We thank Kevin Quinn and David Hoffman for taking the time to comment in our paper. Again, these are two authors whose work we have read and admired in the past.
Both Dave and Kevin offer thoughts about the levelof enthusiasm legal empiricists, legal services providers, and clinicians should have for randomized studies. We find ourselves in much but not total agreement with both. To Kevin, we suggest that there is more at stake than just finding out whether legal assistance helps potential clients. In an era of scarce legal resources, providers and funders have to make allocation decisions across legal practice areas (i.e., should we fund representation for SSI/SSDI appeals or for unemployment appeals or for summary eviction defense). That requires more precise knowledge about how large representation (offer or actual use) effects are, how much bang for the buck. Perhaps even more importantly, scarcity requires that we learn how to triage well; see Richard Zorza’s posts here and the numerous entries in his own blog on this subject. That means studying the effects of limited interventions. Randomized trials provide critical information on these questions, even if one agrees (as we do) that in some settings, asking whether representation (offer or actual use) helps clients is like asking whether parachutes are useful.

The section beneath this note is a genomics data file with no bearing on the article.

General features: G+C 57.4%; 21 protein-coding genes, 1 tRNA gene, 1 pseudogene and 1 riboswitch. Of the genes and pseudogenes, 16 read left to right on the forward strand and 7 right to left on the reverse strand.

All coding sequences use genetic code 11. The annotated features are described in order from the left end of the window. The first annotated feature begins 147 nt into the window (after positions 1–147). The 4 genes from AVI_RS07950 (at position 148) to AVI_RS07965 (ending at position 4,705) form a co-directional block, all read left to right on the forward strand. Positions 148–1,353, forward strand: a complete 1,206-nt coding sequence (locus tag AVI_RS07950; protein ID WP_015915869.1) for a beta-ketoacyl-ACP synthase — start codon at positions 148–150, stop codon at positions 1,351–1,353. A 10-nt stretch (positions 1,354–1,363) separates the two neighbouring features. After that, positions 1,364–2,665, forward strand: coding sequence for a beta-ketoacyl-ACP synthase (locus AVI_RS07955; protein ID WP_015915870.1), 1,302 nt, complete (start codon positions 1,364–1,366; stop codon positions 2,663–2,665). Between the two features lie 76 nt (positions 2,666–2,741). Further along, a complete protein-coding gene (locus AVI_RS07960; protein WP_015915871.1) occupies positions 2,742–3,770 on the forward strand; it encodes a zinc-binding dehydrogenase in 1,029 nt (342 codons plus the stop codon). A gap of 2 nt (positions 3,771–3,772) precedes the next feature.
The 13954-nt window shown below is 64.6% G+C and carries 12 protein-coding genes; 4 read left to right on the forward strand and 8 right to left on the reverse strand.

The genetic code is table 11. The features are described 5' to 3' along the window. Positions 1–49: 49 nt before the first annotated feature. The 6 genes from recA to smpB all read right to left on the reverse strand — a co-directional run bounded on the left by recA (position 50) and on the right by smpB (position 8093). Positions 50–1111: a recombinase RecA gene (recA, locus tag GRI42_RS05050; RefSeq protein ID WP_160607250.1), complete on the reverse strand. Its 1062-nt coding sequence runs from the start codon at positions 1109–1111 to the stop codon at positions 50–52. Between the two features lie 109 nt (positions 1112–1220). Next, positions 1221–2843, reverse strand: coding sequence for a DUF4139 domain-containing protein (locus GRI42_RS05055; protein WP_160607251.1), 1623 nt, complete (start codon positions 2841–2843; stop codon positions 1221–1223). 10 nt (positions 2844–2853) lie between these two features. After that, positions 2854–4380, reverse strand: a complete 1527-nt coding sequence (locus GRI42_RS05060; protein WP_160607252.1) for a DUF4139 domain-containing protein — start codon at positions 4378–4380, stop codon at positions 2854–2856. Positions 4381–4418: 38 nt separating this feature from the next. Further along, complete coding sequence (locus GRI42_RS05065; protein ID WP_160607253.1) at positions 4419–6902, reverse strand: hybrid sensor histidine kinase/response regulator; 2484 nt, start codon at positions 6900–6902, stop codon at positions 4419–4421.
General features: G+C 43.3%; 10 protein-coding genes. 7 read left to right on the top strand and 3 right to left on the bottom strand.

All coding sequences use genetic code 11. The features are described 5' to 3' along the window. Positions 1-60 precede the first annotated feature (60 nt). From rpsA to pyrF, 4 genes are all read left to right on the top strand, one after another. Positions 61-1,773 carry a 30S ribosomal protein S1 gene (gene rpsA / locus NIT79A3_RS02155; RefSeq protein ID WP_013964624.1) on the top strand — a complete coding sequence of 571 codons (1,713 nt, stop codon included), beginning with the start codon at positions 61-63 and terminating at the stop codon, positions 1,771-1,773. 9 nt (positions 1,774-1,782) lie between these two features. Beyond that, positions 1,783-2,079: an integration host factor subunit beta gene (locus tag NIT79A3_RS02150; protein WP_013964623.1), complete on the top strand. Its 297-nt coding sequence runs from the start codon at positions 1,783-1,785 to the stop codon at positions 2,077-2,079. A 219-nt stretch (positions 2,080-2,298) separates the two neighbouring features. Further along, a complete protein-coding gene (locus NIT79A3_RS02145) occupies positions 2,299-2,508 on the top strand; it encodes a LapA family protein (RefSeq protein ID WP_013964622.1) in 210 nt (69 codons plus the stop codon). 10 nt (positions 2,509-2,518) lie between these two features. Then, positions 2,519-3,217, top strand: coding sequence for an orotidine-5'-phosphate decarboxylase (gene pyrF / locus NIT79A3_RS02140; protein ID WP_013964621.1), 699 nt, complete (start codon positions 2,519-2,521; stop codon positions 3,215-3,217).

Thus, perhaps the parachute analogy is inapt, or better, it requires clarification: we are in a world in which not all who could benefit from full-service parachutes can receive them. Some will have to be provided with rickety parachutes, and some with little more than large blankets. We all should try to change this situation as much as possible (thus the fervent hope we expressed in the paper that funding for legal services be increased). But the oversubscription problem is simply enormous. When there isn’t enough to go around, we need to know what we need to know to allocate well. Meanwhile, randomized studies can also provide critical information on the pro se accessibility of an adjudicatory system, which can lay the groundwork for reform.
To Dave, we say that our enthusiasm for randomized studies is high, but perhaps not high enough to consider a duty to randomize among law school clinics or among legal services providers. We provided an example in the paper of practice in which randomization was inappropriate because collecting outcomes might have exposed study subjects to deportation proceedings. We also highlighted in the paper that in the case of a practice (including possibly a law school clinic) that focuses principally on systemic change, randomization of that practice is not constructive. Instead, what should be done is a series of randomized studies of an alternative service provider’s practice in that same adjudicatory system; these alternative provider studies can help to assess whether the first provider’s efforts at systemic change have been successful.
Our great thanks to both Kevin and Dave for writing, and (obviously) to Dave (and Jaya) for organizing this symposium.